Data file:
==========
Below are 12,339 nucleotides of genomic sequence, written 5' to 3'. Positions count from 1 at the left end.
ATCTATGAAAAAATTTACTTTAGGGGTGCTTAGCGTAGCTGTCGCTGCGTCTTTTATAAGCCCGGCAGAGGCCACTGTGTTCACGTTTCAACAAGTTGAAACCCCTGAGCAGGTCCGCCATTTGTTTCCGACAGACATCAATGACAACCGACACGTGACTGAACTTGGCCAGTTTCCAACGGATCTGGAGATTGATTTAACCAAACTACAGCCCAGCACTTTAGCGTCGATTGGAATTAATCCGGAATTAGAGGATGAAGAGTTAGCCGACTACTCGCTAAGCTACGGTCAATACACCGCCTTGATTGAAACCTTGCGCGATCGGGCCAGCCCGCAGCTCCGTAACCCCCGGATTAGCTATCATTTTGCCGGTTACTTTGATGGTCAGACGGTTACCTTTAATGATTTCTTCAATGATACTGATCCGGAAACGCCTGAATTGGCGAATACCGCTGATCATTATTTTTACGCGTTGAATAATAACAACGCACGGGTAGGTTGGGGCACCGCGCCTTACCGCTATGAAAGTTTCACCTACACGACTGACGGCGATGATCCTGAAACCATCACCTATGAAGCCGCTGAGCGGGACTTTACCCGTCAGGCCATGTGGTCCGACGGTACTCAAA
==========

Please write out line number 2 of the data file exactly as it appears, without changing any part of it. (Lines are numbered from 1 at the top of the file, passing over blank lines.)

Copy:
ATCTATGAAAAAATTTACTTTAGGGGTGCTTAGCGTAGCTGTCGCTGCGTCTTTTATAAGCCCGGCAGAGGCCACTGTGTTCACGTTTCAACAAGTTGAAACCCCTGAGCAGGTCCGCCATTTGTTTCCGACAGACATCAATGACAACCGACACGTGACTGAACTTGGCCAGTTTCCAACGGATCTGGAGATTGATTTAACCAAACTACAGCCCAGCACTTTAGCGTCGATTGGAATTAATCCGGAATTAGAGGATGAAGAGTTAGCCGACTACTCGCTAAGCTACGGTCAATACACCGCCTTGATTGAAACCTTGCGCGATCGGGCCAGCCCGCAGCTCCGTAACCCCCGGATTAGCTATCATTTTGCCGGTTACTTTGATGGTCAGACGGTTACCTTTAATGATTTCTTCAATGATACTGATCCGGAAACGCCTGAATTGGCGAATACCGCTGATCATTATTTTTACGCGTTGAATAATAACAACGCACGGGTAGGTTGGGGCACCGCGCCTTACCGCTATGAAAGTTTCACCTACACGACTGACGGCGATGATCCTGAAACCATCACCTATGAAGCCGCTGAGCGGGACTTTACCCGTCAGGCCATGTGGTCCGACGGTACTCAAA